Joy to the World: An Easy Restorative Yoga Sequence


by Holly Walck, devoted Iyengar yoga student and teacher

Planning, shopping, cooking, traveling, and gathering with extended family…the holiday season is upon us—and along with it, a number of challenges to the body, mind, and spirit. The good news is there’s a simple solution: the practice of supported yoga poses that nurture the body, replenish the mind, and restore the spirit.

In restorative yoga, the body is held in a suspended state by props, allowing the poses to be held longer and without muscular effort. This has the effect of increasing the stretch on the muscles, including the diaphragm, and extending or deepening the breath.

Think of the breath as the connector of the brain and the body—the mind and the heart. In his book Light on Life (Rodale, 2005) B.K.S. Iyengar tells us that, “You have to tame your breath to tame your brain.” When the breath deepens and the whole being (body, mind, senses) becomes immersed in the smooth, unruffled flow of the inhalations and exhalations, the doorway to the heart flies open. Then the tranquility contained within that space infuses our every cell, and we can approach our activities in the outer world (like going out on a dark night in holiday traffic for one more roll of wrapping paper in the middle of baking just ONE MORE batch of cookies…grrr!) with peace, joy, and love.

Many blessings for a happy, healthy new year to you all!



A Quick and Easy Restorative Yoga Sequence

Note: To make the experience even sweeter, take a therapeutic bath, then massage calming cream all over your body, or dab your favorite essential oil on pulse points before your practice.

Legs up the Wall (Viparita Karani)

Benefit: Relieves achy, tired legs

Sit sideways at the wall, as close to the wall as possible. Turn and swing your legs up the wall, simultaneously bringing the back of your body, from your pelvis to the back of your head, onto the floor. Wrap a yoga strap around the tops of your thighs so your legs can let go of all of the errands they have run completely. Take your arms up overhead and extend them from your armpits to your fingertips, without lifting your shoulders. After a few minutes, rest your arms at your sides and adjust your shoulders so they move away from the back of your head and your shoulder blades so they are tucked up against your back ribs.

legs1 legs3Reclining Bound Angle Pose (Supta Baddha Konasana)

Benefit: Reduces neck and shoulder tension to allow for deeper breathing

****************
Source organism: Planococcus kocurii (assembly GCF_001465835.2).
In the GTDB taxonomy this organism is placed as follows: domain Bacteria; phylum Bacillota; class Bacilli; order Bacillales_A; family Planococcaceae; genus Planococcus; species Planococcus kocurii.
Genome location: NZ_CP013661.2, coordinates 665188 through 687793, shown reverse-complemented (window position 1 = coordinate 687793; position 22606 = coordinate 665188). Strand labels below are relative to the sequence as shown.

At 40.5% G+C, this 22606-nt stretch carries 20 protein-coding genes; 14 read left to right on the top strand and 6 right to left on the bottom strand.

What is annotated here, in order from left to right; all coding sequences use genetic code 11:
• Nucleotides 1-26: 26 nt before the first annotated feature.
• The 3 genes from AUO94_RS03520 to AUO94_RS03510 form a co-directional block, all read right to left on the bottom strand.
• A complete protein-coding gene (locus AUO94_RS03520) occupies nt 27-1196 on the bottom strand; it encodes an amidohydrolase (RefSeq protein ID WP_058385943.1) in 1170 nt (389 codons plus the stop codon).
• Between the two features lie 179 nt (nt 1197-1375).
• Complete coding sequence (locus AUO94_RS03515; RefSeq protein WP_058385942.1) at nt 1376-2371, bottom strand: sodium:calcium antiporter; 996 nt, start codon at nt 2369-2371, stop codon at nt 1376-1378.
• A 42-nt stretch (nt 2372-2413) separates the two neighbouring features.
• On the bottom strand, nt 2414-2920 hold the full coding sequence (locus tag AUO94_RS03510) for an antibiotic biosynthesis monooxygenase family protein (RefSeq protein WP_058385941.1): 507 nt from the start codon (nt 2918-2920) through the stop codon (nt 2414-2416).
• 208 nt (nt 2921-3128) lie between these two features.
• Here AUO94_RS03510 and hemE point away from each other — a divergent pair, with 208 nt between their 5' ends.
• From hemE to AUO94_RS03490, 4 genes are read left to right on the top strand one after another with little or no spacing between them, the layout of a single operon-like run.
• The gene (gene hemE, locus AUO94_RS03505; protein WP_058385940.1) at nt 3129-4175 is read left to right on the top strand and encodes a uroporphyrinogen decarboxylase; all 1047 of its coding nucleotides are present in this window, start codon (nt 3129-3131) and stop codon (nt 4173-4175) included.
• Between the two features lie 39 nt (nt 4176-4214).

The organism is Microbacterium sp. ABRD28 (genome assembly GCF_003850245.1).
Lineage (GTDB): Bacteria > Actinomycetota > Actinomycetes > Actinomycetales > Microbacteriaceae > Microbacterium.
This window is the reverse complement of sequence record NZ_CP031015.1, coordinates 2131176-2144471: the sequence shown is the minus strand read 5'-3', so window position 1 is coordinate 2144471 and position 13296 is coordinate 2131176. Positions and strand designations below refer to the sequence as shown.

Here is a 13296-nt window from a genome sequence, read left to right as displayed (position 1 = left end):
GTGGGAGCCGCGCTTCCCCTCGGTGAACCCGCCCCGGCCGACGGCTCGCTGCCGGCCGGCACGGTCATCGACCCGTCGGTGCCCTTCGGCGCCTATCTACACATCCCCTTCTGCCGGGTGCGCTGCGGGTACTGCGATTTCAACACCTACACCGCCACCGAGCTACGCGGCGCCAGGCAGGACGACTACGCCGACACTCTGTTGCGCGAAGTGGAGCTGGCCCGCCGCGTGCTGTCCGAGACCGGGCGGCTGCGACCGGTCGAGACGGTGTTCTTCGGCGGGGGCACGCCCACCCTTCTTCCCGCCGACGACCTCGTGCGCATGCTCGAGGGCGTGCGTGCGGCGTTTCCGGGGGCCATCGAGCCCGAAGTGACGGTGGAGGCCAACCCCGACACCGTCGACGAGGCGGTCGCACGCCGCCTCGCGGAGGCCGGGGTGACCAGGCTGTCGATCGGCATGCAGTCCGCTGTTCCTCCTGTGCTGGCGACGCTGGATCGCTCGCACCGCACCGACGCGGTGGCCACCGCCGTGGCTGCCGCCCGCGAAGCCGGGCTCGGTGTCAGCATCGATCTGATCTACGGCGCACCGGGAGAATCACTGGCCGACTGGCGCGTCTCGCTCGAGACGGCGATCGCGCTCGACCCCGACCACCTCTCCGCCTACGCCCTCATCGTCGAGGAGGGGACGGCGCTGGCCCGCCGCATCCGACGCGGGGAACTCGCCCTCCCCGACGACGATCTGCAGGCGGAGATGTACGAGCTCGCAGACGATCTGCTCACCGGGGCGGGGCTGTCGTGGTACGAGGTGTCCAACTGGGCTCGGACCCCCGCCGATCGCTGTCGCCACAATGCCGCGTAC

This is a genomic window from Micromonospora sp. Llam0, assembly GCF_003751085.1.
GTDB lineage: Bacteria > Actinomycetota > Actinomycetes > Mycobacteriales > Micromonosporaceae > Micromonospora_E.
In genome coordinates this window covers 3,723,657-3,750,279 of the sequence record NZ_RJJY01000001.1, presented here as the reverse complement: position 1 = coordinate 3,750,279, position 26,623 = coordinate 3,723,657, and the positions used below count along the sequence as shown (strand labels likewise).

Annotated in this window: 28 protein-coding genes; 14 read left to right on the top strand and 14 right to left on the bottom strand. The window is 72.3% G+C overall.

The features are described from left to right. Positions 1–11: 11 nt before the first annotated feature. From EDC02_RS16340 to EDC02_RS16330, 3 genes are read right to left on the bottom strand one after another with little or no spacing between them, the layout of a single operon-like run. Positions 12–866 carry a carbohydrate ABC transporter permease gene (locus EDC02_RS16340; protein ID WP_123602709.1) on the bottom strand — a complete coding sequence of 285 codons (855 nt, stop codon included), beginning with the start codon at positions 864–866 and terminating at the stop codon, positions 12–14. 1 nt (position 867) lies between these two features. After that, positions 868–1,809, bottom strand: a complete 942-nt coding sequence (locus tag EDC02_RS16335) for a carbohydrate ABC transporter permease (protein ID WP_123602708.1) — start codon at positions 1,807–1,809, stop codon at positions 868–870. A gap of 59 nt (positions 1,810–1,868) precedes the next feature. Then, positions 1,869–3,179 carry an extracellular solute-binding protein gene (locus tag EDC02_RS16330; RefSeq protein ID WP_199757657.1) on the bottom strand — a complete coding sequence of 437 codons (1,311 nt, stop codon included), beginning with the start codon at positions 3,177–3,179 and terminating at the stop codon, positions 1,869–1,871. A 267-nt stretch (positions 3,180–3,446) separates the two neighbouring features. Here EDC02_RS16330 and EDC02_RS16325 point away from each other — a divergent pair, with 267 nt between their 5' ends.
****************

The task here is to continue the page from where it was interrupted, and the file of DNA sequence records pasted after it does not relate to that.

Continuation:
Place two folded and stacked blankets horizontally across the center of your yoga mat. Sit forward from the blankets with the soles of your feet together, your knees bent, and your thighs turned out. Lie down so that your upper and middle back and the tips of your shoulder blades are supported on the blankets. Use your hands to move the top of your buttocks away from the blankets. If you experience discomfort in your lower back, hips, or groin in this pose, try supporting each upper thigh with a yoga block.

Take your arms out to the sides and let go of them completely. Use your exhalations to surrender your shoulders from deep behind your ears all the way out through your fingertips.


sub2 Relaxation Pose (Salamba Savasan)

Benefit: Relaxes the entire body and helps you find a deep sense of inner peace and quiet

Turn the two folded blankets so they are placed vertically along your mat. Sit a few inches in front of the blankets and lie back evenly. Rest your arms flat on the mat at your sides (a natural 20-degree angle away from your body is ideal). Look to make sure your arms are equidistant from your body, so that you’re balanced. Relax your limbs completely and let your legs and feet drop out to the sides.

Start by exhaling completely, and then slowly inhale, seeing the breath begin at the bottom of your pelvis and travel up towards the top of your chest, touching the inner walls of your torso and spreading them laterally along the way. This time as you exhale, do it more slowly and feel how the blankets beneath you keep your chest open and lifted up away from your thighs.


Continue to breathe in this way for 5 to 15 minutes. Allow your eyes to look for your breath, your ears to listen to your breath, your nose to feel your breath, and your skin to receive your breath. (Hint: If your body is fatigued, focus on lengthening your inhalations and, for a brooding mind, focus on lengthening your exhalations.)

Holly WalckHolly Walck is a devoted student and teacher of Iyengar Yoga. She teaches in Bethlehem, PA and Malibu, CA, sharing with her students how Yoga reveals the infinite source of health and joy within.




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